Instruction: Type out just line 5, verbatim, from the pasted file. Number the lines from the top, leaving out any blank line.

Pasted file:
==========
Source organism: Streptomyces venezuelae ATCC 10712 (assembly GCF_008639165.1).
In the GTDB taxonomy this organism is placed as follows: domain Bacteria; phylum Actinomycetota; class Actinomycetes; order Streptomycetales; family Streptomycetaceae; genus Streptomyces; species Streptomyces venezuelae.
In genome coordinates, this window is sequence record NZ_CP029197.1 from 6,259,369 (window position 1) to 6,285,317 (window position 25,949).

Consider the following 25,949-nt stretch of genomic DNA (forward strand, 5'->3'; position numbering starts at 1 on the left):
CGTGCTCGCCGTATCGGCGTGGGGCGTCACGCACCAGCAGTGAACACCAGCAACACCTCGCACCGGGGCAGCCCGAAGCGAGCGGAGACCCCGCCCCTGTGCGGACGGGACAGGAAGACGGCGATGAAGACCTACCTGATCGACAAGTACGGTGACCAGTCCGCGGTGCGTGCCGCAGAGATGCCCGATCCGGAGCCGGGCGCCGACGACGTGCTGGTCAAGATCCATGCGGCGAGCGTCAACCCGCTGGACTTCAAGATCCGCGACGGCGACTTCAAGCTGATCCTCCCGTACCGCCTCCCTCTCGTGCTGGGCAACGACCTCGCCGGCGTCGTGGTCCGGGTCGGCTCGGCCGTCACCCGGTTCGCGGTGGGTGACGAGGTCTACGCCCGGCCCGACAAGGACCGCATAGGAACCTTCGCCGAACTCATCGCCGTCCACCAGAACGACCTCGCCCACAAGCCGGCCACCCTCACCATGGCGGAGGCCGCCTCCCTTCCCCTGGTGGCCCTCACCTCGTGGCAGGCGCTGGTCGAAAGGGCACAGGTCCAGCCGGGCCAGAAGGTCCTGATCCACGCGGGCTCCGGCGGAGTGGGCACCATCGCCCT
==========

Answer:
CGTGCTCGCCGTATCGGCGTGGGGCGTCACGCACCAGCAGTGAACACCAGCAACACCTCGCACCGGGGCAGCCCGAAGCGAGCGGAGACCCCGCCCCTGTGCGGACGGGACAGGAAGACGGCGATGAAGACCTACCTGATCGACAAGTACGGTGACCAGTCCGCGGTGCGTGCCGCAGAGATGCCCGATCCGGAGCCGGGCGCCGACGACGTGCTGGTCAAGATCCATGCGGCGAGCGTCAACCCGCTGGACTTCAAGATCCGCGACGGCGACTTCAAGCTGATCCTCCCGTACCGCCTCCCTCTCGTGCTGGGCAACGACCTCGCCGGCGTCGTGGTCCGGGTCGGCTCGGCCGTCACCCGGTTCGCGGTGGGTGACGAGGTCTACGCCCGGCCCGACAAGGACCGCATAGGAACCTTCGCCGAACTCATCGCCGTCCACCAGAACGACCTCGCCCACAAGCCGGCCACCCTCACCATGGCGGAGGCCGCCTCCCTTCCCCTGGTGGCCCTCACCTCGTGGCAGGCGCTGGTCGAAAGGGCACAGGTCCAGCCGGGCCAGAAGGTCCTGATCCACGCGGGCTCCGGCGGAGTGGGCACCATCGCCCT